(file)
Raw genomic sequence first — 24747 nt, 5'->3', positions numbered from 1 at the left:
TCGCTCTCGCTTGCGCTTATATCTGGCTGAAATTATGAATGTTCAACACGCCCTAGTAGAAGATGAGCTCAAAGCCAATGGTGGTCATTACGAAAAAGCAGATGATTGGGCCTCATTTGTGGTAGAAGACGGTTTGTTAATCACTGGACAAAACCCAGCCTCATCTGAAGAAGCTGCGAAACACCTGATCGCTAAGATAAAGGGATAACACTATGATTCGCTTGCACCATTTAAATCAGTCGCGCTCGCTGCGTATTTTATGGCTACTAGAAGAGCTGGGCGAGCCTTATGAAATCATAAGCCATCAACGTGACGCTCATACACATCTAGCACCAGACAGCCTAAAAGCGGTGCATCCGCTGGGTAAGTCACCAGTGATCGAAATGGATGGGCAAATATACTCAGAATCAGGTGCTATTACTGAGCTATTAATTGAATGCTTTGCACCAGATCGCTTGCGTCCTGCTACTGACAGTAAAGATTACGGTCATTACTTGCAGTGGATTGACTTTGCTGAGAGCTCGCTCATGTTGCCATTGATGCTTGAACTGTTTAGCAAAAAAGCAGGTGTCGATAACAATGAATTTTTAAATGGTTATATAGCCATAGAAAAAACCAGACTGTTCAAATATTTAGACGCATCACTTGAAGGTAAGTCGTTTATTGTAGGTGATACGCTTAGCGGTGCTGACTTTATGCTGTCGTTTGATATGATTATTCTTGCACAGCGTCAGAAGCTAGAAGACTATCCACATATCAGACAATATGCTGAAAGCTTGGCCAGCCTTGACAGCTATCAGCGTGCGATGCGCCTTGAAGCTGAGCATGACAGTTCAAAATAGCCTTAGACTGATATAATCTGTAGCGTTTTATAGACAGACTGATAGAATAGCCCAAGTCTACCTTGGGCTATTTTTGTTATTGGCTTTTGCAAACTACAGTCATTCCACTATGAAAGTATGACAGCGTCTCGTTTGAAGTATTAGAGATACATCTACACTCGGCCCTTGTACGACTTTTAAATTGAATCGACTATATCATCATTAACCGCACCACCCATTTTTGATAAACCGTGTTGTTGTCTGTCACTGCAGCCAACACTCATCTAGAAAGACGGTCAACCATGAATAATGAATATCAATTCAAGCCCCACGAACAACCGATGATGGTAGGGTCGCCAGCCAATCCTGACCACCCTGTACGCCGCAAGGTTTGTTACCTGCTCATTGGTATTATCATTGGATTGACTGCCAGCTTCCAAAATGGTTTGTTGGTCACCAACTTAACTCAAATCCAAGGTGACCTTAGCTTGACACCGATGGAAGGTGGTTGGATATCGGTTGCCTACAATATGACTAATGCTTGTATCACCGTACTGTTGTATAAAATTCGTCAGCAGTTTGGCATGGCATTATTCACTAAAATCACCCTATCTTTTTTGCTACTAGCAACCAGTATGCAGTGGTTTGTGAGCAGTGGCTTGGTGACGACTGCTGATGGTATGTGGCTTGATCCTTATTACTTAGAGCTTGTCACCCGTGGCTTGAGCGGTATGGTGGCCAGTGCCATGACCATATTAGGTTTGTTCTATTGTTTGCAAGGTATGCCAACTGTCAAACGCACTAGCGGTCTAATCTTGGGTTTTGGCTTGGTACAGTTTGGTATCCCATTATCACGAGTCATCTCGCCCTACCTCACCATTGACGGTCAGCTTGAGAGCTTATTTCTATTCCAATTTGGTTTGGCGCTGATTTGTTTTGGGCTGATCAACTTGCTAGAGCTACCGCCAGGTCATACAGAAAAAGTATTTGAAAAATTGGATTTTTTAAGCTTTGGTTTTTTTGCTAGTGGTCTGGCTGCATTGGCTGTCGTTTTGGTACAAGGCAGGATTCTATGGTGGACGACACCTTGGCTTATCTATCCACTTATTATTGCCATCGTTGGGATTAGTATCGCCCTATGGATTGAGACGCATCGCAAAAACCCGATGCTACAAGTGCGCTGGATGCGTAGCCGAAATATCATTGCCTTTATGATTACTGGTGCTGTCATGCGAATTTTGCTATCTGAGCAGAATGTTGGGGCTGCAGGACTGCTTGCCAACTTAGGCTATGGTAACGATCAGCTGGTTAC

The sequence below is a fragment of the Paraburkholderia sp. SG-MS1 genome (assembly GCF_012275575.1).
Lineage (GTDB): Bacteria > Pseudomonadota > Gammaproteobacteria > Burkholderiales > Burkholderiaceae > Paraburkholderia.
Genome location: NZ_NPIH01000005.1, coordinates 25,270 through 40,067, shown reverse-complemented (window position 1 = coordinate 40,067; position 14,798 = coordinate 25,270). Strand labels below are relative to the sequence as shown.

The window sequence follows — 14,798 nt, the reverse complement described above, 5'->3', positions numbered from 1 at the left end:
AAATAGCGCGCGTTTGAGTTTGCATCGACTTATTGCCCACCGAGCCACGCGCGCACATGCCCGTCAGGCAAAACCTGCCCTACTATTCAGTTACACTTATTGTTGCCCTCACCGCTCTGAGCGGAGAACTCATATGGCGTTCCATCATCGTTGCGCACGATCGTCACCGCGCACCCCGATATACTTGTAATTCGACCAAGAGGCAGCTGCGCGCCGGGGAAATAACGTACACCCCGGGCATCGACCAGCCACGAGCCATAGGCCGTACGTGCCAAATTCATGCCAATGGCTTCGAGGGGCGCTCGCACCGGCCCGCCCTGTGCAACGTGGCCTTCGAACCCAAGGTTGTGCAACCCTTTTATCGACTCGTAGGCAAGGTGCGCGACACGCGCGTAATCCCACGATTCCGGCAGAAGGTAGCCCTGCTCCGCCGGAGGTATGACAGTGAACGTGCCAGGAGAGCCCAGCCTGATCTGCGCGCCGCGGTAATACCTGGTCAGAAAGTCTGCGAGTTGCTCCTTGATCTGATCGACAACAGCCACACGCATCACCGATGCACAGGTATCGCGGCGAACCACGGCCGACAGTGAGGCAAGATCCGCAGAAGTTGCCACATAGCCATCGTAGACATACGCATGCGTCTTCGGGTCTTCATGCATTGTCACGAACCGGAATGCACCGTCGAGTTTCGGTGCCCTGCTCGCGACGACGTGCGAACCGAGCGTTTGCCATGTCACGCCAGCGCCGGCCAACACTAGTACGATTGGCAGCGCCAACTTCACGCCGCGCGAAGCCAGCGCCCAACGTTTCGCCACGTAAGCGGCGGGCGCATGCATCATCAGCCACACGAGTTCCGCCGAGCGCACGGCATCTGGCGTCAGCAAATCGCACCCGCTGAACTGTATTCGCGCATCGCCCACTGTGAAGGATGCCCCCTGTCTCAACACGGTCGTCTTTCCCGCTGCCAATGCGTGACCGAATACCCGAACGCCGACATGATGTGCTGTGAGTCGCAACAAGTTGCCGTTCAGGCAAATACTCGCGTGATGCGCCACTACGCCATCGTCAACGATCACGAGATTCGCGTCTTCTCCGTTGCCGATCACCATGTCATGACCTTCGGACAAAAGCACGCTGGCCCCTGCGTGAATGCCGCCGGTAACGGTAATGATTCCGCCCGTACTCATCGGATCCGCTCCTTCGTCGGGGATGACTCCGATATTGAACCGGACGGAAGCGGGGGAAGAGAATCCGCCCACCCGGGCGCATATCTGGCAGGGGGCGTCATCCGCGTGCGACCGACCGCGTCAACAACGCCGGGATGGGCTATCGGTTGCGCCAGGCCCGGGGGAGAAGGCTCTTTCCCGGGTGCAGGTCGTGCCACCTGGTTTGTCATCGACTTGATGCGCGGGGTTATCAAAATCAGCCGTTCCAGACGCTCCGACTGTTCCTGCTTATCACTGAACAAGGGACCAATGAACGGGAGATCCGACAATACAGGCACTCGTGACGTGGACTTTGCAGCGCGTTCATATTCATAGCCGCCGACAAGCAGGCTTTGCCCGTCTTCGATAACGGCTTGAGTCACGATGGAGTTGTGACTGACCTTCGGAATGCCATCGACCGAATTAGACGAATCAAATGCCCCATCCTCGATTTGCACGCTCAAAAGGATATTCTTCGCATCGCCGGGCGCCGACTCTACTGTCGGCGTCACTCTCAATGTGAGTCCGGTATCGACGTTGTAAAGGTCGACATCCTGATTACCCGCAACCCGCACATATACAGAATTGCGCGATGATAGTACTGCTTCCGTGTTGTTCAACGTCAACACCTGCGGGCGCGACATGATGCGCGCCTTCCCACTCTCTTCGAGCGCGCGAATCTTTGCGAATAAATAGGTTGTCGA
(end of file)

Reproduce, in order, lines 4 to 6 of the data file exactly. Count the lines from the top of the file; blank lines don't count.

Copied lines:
Lineage (GTDB): Bacteria > Pseudomonadota > Gammaproteobacteria > Burkholderiales > Burkholderiaceae > Paraburkholderia.
Genome location: NZ_NPIH01000005.1, coordinates 25,270 through 40,067, shown reverse-complemented (window position 1 = coordinate 40,067; position 14,798 = coordinate 25,270). Strand labels below are relative to the sequence as shown.

The window sequence follows — 14,798 nt, the reverse complement described above, 5'->3', positions numbered from 1 at the left end: